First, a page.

June 2, 1975

"Girls Can Be Anything They Want—Almost"

JAMA. 1975;232(9):943. doi:10.1001/jama.1975.03250090033015

A dictionary, even a biographical dictionary, is like a pane of clear window glass. One looks through it, but seldom notices it. Notable American Women,1 on the other hand, is more like a mosaic of stained glass—a Tiffany of biographies of American women who lived between the years 1607 and 1950. Each of the 1,350 well-researched biographies reflects the uniqueness of its subject, the only bond between the women being that for one reason or another the editors considered them notable.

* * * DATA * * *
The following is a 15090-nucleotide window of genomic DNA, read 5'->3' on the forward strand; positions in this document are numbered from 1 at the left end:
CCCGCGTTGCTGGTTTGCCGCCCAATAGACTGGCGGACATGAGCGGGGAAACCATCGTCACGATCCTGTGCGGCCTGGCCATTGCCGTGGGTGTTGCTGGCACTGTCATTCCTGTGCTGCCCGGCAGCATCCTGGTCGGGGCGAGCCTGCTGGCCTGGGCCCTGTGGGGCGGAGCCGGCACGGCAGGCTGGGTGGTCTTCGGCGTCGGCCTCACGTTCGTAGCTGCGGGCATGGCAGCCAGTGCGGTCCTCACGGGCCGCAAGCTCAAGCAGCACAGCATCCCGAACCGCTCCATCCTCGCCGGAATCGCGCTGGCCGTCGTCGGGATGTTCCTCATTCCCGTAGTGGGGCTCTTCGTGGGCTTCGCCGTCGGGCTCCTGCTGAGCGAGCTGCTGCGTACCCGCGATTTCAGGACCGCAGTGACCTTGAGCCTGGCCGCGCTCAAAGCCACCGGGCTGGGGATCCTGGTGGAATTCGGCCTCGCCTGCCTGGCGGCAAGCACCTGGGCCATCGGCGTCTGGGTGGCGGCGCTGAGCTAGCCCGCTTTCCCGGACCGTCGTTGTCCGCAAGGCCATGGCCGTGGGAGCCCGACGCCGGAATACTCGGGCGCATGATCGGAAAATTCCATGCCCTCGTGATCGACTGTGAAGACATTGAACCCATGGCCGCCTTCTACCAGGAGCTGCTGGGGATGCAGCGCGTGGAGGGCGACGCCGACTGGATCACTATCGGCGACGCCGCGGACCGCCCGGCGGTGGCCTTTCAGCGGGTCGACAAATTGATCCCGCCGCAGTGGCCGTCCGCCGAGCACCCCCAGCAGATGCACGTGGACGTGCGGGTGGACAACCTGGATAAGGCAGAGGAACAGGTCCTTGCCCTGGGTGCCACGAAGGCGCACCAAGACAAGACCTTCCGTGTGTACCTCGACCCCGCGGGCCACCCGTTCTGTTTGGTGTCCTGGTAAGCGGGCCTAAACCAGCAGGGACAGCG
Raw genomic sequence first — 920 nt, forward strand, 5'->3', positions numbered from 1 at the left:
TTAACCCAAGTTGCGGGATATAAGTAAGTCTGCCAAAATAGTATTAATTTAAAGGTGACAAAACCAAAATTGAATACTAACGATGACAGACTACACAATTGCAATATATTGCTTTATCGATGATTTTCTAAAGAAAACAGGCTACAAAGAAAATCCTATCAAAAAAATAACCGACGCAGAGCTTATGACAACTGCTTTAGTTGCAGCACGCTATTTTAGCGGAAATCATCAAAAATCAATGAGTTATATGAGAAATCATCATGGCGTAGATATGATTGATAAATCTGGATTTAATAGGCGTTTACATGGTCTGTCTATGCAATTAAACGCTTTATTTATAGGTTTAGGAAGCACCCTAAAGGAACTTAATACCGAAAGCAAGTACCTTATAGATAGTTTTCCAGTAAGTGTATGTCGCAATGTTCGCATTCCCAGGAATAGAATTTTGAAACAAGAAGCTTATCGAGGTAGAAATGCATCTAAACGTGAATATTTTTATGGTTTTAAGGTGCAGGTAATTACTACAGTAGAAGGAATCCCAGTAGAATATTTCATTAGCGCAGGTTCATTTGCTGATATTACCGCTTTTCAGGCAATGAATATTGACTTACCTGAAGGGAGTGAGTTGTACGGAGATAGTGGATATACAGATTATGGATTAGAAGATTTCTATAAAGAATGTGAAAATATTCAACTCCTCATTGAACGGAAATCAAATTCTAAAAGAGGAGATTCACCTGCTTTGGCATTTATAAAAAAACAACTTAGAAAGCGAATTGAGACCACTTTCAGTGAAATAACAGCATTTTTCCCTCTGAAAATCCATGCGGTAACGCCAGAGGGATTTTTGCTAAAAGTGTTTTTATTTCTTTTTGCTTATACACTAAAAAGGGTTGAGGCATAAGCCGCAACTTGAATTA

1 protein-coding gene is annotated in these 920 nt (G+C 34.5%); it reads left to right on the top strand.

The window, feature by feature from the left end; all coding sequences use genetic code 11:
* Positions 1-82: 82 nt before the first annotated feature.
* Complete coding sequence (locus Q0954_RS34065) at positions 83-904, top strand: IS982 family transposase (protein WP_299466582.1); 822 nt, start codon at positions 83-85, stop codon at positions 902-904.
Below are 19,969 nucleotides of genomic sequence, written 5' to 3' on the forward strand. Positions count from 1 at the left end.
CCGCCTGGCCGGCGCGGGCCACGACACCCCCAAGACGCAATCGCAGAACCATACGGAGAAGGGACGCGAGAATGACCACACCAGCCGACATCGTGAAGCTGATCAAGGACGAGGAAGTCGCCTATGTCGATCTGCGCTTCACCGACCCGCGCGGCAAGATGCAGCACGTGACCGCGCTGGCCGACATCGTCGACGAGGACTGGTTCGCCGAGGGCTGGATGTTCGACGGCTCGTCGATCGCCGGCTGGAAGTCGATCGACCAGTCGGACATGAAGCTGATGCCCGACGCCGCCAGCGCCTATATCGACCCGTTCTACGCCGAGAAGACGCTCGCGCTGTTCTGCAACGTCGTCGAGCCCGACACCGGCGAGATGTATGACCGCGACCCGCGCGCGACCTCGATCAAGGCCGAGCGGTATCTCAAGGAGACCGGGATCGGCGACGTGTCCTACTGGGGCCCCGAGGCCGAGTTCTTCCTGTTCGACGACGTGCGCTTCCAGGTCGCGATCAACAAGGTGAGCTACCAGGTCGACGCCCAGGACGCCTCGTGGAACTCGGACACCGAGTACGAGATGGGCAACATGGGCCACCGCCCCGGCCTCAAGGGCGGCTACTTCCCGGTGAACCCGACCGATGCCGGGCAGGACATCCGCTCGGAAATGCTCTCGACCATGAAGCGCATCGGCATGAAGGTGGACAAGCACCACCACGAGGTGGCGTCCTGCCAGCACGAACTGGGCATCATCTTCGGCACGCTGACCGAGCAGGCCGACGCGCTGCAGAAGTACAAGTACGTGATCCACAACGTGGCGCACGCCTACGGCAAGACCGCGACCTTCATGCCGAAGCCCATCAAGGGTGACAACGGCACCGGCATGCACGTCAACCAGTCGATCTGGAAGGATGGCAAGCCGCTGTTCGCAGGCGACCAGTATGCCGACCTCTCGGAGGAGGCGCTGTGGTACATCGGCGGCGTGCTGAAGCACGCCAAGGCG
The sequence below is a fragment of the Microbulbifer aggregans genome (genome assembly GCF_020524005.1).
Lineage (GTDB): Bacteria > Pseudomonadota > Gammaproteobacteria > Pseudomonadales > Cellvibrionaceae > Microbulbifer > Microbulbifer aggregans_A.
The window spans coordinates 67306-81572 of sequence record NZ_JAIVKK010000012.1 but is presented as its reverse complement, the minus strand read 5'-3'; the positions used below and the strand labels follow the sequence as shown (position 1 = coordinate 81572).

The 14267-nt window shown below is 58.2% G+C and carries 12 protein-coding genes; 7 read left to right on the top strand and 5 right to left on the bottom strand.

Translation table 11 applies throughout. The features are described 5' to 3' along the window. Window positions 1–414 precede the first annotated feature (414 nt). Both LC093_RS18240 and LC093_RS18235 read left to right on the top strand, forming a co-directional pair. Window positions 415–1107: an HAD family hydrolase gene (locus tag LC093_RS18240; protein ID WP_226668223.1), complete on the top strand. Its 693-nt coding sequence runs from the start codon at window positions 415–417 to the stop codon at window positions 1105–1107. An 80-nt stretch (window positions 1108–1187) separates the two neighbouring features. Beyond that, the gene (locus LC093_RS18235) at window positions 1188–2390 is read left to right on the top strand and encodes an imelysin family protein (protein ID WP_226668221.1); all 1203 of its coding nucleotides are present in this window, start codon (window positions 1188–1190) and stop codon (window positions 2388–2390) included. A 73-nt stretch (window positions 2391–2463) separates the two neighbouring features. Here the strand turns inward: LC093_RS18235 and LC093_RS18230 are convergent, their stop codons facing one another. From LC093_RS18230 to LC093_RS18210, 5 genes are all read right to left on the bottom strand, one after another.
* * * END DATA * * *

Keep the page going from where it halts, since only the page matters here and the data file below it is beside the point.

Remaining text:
The book was prepared under the auspices of Radcliffe College with a distinguished group of consultants, including Arthur M. Schlesinger and Rachel Carson. The obviously devoted staff worked 13 years to winnow the thousands of names of well-known women. Only one group was selected because of their husband's occupation: US Presidents' wives. The rest were selected for distinction in their own right that was of more than local